When wild animals are killed under these nuisance statutes, on your behalf, the animals must be dressed immediately and the meat distributed to recipients authorized under the state’s Hunters for the Hungry Program. You may keep for yourself two bear, moose, or turkeys, and three deer.
Here’s an important point, particularly if you are a homeowner who decides to fill the freezer with these critters: You can only kill them when they are in the act of chowing down on your plants, flowers, or vegetables, or damaging your property or attacking your animals.
If, as happened to my neighbor once, you hear a commotion in the basement and go down to find your precious cat backed into a corner by a huge black male fisher, you may fire away.
Ok, these are the statutes that are applied to farmers, but what about individual homeowners? Do these same laws apply to you? Of course, but as long as you use common sense, you’ll be all right in whatever method you choose to eliminate a nuisance animal.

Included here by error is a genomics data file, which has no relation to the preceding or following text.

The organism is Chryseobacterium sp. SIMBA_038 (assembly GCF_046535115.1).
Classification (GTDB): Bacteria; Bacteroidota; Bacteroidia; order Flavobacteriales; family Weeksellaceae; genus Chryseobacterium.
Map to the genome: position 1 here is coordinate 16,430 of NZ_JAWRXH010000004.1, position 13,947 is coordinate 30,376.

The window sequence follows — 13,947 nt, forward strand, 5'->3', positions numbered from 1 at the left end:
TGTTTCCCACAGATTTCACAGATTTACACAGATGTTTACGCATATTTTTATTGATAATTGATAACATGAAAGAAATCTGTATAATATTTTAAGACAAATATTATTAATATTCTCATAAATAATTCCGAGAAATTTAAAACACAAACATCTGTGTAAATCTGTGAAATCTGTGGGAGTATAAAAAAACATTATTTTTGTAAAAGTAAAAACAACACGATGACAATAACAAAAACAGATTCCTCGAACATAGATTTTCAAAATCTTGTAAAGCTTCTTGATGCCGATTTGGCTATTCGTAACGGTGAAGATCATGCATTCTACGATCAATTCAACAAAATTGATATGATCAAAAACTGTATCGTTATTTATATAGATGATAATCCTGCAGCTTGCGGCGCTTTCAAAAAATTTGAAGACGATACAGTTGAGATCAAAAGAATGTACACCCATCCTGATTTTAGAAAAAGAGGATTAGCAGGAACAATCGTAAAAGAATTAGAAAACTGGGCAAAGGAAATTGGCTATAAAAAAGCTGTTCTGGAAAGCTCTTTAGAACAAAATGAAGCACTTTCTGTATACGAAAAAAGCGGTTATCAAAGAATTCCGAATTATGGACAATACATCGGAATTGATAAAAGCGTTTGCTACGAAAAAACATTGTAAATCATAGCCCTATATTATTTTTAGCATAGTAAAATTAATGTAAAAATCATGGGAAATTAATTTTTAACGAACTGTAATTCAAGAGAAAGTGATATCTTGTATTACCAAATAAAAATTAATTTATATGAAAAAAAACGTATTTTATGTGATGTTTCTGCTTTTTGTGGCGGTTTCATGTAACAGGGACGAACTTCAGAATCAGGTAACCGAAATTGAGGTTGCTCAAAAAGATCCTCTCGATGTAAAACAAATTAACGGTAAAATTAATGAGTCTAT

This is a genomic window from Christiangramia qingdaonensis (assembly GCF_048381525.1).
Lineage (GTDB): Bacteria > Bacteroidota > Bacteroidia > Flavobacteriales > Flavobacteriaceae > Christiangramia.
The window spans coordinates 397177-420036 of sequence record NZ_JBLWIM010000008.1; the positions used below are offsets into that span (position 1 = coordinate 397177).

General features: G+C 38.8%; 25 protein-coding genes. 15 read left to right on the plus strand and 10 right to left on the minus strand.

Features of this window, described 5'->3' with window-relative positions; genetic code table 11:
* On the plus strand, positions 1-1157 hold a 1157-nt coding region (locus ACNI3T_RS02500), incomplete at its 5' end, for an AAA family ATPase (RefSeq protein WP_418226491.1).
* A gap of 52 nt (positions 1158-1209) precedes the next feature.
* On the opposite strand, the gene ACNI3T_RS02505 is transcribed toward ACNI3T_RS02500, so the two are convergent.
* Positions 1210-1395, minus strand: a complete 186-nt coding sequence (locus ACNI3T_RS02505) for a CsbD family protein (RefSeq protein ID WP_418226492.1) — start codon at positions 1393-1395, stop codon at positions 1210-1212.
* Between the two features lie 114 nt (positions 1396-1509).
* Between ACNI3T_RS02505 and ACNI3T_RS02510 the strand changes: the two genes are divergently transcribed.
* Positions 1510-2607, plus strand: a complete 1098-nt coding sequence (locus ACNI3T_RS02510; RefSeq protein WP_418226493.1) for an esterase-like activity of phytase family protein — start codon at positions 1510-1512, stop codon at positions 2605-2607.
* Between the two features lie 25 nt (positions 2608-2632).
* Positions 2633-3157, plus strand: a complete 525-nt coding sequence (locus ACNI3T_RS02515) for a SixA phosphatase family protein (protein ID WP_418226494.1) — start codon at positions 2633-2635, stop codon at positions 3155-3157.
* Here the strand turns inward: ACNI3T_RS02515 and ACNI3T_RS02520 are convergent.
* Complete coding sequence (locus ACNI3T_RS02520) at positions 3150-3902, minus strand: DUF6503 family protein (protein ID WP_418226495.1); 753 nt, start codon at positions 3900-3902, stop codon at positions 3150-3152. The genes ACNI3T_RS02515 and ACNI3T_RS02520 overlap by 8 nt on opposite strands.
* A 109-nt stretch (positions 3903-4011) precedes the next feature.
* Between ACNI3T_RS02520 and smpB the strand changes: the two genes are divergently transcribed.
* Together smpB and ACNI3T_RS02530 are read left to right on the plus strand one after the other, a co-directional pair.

Some of the Animal Damage Control agents licensed by the Department of Inland Fisheries & Wildlife have built successful businesses responding to homeowners with nuisance wildlife. Check with the department for a list of agents, or Google “Maine animal damage control agents.” Your town office may have a list of local agents too. Or you can check with the town’s animal control officer, who may be a licensed ADC agent.
The traditional lead solution is still applied statewide by many Mainers, albeit mostly in rural areas.